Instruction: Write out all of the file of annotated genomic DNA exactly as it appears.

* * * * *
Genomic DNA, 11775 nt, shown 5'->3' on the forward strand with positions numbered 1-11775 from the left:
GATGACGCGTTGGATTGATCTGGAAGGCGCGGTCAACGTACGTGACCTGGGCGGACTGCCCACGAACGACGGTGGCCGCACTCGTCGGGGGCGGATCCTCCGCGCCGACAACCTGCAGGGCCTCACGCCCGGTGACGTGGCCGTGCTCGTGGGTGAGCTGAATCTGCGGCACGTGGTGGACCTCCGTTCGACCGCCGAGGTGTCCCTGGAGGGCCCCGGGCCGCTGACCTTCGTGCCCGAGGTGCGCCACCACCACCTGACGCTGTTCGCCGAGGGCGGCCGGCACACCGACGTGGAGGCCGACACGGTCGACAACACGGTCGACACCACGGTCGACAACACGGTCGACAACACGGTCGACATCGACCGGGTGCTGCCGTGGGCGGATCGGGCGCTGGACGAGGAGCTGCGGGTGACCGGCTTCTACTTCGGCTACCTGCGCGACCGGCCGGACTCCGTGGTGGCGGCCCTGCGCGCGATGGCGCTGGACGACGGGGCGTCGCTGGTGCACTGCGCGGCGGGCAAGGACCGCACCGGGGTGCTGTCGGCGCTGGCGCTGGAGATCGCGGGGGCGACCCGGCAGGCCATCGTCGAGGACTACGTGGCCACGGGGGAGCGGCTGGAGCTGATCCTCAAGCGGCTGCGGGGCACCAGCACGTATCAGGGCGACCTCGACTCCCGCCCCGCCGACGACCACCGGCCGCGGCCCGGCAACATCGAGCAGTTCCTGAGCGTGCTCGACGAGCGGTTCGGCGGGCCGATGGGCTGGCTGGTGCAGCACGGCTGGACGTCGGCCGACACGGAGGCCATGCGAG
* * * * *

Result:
Genomic DNA, 11775 nt, shown 5'->3' on the forward strand with positions numbered 1-11775 from the left:
GATGACGCGTTGGATTGATCTGGAAGGCGCGGTCAACGTACGTGACCTGGGCGGACTGCCCACGAACGACGGTGGCCGCACTCGTCGGGGGCGGATCCTCCGCGCCGACAACCTGCAGGGCCTCACGCCCGGTGACGTGGCCGTGCTCGTGGGTGAGCTGAATCTGCGGCACGTGGTGGACCTCCGTTCGACCGCCGAGGTGTCCCTGGAGGGCCCCGGGCCGCTGACCTTCGTGCCCGAGGTGCGCCACCACCACCTGACGCTGTTCGCCGAGGGCGGCCGGCACACCGACGTGGAGGCCGACACGGTCGACAACACGGTCGACACCACGGTCGACAACACGGTCGACAACACGGTCGACATCGACCGGGTGCTGCCGTGGGCGGATCGGGCGCTGGACGAGGAGCTGCGGGTGACCGGCTTCTACTTCGGCTACCTGCGCGACCGGCCGGACTCCGTGGTGGCGGCCCTGCGCGCGATGGCGCTGGACGACGGGGCGTCGCTGGTGCACTGCGCGGCGGGCAAGGACCGCACCGGGGTGCTGTCGGCGCTGGCGCTGGAGATCGCGGGGGCGACCCGGCAGGCCATCGTCGAGGACTACGTGGCCACGGGGGAGCGGCTGGAGCTGATCCTCAAGCGGCTGCGGGGCACCAGCACGTATCAGGGCGACCTCGACTCCCGCCCCGCCGACGACCACCGGCCGCGGCCCGGCAACATCGAGCAGTTCCTGAGCGTGCTCGACGAGCGGTTCGGCGGGCCGATGGGCTGGCTGGTGCAGCACGGCTGGACGTCGGCCGACACGGAGGCCATGCGAG